Energy authorities on Wednesday offered details about the incineration of low-level nuclear waste amid accusations that they mishandled radioactive material.
The Atomic Energy Council (AEC) and state-run Taiwan Power Co (Taipower) said that burning low-level waste is a regular practice and is handled according to environmental regulations and relevant laws.
AEC Vice Chairman Chou Yuan-ching (周源卿) promised that the council would this year complete a re-examination of 54 sites that anti-nuclear power activists said were found to have higher-than-normal levels of radioactivity.
The comments came in response to a protest on Wednesday at Taipower’s office in Greater Taichung led by the Central Taiwan Antinuclear Action Alliance and Japan-based Taiwanese writer Liu Li-er (劉黎兒).
The alliance has plans for another march tomorrow.
Alliance convener Tsai Chih-hao (蔡智豪) said that concerned citizens have detected radiation three times greater than permissible levels at 54 locations across the nation since they began conducting a census in March last year.
Tsai said that Taipower, the operator of the nation’s nuclear power plants, incinerates thousands of barrels of low-level nuclear waste each year to lessen the number of waste storage sites, which he linked to a nationwide radiation level that is two to four times the natural background level.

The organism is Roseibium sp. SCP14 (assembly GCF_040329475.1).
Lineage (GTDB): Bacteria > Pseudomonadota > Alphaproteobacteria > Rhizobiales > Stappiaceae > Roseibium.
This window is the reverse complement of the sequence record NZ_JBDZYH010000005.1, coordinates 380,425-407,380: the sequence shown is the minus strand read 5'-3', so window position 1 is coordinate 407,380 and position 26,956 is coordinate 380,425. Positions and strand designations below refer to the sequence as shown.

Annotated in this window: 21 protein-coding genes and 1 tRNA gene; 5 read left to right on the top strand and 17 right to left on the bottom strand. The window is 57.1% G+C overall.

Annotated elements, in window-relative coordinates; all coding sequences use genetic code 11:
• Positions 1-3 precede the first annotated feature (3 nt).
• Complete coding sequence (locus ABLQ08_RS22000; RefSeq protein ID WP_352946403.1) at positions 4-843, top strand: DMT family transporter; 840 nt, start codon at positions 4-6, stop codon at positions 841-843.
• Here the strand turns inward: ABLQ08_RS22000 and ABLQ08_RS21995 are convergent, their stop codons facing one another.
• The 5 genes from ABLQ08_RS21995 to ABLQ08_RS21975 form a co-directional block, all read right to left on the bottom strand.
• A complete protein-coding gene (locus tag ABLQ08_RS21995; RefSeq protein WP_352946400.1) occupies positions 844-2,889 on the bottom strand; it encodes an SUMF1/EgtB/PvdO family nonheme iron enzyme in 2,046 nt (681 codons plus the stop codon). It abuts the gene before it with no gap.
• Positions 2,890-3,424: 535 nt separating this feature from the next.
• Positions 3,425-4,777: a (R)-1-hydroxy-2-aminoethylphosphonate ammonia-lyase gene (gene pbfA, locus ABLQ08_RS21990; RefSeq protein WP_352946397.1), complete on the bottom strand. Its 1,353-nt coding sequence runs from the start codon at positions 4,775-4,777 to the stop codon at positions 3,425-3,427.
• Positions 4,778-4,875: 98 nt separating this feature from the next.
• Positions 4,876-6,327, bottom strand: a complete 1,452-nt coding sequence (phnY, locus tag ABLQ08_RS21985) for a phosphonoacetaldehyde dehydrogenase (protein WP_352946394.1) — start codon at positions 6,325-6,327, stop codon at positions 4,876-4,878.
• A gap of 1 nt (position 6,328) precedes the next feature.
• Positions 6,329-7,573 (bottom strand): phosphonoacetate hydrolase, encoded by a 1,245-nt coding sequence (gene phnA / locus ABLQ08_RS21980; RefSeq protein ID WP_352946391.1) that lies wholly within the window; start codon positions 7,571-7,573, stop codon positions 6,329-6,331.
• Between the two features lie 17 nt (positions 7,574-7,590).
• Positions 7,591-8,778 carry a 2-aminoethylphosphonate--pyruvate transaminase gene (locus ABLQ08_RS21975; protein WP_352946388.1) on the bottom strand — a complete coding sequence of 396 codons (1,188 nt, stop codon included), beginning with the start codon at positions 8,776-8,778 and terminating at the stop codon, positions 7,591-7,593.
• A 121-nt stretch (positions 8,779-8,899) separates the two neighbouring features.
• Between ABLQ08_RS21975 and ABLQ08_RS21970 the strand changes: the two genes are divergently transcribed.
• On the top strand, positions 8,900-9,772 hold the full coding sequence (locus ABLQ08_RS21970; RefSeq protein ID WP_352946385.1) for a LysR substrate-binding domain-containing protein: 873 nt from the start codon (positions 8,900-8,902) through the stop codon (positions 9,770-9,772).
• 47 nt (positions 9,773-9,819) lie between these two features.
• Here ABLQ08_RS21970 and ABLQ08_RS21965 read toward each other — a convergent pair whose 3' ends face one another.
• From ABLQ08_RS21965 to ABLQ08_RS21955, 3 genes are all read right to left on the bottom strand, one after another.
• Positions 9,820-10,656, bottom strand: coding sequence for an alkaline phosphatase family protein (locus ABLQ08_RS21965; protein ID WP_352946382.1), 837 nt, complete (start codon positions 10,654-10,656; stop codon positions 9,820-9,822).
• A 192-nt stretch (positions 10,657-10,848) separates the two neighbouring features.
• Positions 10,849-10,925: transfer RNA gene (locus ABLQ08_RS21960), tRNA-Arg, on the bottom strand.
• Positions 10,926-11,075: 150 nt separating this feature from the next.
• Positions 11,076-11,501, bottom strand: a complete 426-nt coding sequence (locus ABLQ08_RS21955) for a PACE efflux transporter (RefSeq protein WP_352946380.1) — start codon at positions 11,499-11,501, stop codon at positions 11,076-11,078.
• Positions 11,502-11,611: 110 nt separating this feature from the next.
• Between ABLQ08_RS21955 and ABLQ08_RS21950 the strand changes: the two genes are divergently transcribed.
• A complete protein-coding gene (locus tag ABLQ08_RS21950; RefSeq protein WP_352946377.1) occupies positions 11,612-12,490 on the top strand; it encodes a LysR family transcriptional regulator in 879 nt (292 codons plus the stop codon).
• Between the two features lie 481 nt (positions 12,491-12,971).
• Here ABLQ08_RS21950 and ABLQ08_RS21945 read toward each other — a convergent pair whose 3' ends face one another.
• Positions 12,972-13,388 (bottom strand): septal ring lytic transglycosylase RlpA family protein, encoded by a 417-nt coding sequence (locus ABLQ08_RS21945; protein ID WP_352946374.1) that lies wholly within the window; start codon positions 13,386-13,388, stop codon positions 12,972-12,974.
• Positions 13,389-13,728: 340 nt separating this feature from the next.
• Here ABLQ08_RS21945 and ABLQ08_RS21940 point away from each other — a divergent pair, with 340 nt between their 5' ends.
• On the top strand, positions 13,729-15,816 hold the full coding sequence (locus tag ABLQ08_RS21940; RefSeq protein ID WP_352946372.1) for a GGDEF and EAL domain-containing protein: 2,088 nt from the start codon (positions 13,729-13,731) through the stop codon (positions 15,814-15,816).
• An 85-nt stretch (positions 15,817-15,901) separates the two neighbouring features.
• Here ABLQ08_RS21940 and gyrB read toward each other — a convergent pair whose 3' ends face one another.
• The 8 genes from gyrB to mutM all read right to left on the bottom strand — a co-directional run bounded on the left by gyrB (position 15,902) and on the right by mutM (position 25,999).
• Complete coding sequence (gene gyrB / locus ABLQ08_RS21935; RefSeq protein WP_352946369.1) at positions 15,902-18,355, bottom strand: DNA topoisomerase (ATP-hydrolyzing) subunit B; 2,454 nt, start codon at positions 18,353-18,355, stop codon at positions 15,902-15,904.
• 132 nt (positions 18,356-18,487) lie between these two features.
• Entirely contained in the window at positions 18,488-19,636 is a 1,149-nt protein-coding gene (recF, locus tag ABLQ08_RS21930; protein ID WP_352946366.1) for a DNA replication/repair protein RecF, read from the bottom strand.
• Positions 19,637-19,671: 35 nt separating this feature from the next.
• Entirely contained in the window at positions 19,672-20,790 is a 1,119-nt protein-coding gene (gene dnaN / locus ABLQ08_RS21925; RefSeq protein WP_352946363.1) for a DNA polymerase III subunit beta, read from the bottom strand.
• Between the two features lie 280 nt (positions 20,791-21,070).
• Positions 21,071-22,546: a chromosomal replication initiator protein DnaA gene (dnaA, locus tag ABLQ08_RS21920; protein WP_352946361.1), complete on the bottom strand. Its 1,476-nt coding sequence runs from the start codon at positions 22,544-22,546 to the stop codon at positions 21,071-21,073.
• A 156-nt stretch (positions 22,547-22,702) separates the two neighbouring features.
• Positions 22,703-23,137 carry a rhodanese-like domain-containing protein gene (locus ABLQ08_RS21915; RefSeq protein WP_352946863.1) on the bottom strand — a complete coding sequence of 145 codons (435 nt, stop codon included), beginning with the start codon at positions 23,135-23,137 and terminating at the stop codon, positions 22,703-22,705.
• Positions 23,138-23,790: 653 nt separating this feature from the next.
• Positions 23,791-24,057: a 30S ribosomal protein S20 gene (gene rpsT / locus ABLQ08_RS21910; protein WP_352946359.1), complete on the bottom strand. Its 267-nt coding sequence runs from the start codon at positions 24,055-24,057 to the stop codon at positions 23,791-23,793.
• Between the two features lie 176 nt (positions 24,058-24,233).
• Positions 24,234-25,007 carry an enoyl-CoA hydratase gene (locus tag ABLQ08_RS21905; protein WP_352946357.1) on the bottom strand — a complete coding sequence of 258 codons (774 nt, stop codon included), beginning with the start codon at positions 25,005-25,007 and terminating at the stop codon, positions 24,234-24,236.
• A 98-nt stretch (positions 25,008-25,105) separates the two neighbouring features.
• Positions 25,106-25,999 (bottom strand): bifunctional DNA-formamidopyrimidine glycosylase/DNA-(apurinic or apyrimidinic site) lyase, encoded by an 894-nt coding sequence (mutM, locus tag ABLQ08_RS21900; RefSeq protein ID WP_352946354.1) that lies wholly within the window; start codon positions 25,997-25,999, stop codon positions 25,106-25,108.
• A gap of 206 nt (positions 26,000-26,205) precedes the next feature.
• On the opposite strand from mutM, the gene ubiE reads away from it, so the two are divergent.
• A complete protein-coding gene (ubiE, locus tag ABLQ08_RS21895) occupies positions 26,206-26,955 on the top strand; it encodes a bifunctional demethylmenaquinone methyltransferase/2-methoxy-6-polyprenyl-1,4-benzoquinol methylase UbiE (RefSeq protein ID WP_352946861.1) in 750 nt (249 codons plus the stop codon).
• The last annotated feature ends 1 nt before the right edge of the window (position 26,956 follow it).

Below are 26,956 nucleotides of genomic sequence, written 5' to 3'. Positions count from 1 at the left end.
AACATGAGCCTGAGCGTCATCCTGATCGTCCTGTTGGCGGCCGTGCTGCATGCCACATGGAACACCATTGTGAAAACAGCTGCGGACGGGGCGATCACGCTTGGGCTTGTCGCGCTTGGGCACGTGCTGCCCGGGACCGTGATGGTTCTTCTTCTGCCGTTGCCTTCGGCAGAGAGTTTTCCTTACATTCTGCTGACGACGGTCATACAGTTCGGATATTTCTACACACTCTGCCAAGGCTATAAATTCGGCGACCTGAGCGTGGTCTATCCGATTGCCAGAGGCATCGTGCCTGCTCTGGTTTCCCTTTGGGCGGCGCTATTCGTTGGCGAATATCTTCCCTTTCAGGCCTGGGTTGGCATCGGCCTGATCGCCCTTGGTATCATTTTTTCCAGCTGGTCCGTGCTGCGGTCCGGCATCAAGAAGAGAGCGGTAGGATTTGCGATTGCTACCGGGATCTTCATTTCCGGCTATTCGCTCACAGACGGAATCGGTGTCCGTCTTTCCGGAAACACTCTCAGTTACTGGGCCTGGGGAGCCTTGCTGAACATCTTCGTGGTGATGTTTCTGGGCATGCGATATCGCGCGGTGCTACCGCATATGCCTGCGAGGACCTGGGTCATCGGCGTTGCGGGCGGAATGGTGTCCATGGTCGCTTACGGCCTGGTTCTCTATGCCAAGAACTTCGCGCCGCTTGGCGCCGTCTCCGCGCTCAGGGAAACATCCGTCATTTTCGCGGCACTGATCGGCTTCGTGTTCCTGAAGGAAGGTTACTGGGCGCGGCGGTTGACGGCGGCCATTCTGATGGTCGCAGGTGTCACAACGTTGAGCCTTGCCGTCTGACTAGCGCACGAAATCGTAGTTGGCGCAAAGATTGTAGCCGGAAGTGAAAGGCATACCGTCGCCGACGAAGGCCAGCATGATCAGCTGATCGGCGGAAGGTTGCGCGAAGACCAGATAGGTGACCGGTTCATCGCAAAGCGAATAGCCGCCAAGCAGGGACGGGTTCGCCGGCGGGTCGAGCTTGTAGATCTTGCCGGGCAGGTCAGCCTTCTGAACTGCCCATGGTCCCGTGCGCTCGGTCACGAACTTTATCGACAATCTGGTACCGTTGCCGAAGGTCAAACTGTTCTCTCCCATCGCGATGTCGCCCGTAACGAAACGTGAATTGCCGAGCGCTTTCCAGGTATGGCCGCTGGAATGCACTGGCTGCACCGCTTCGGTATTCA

Among the dozens of sites across Taiwan proper and on Penghu and Kinmen, the alliance detected artificial nuclides of plutonium at National Taichung University of Science and Technology, as well as cesium-134 and cesium-137 at Taichung Civic Square, Tsai said.
Taipower divides the radioactive waste produced by nuclear power plants into burnable and unburnable types, with 100,000 barrels of unburnable waste currently stored on Orchid Island (Lanyu, 蘭嶼), he said, adding that about the same number of barrels are stored at the three active nuclear plants.
In response to the protest, Taipower spokesman Chai Fu-feng (蔡富豐) said that low-level nuclear waste is treated in several stages before being incinerated and the process is closely monitored.
If radioactivity were to exceed acceptable levels during the incineration, an automatic shutdown mechanism would kick in, Chai said.
Despite the explanation, there was no indication that the environmentalists would call off tomorrow’s planned event to demand scrapping the nation’s fourth nuclear plant and an end to nuclear power in Taiwan.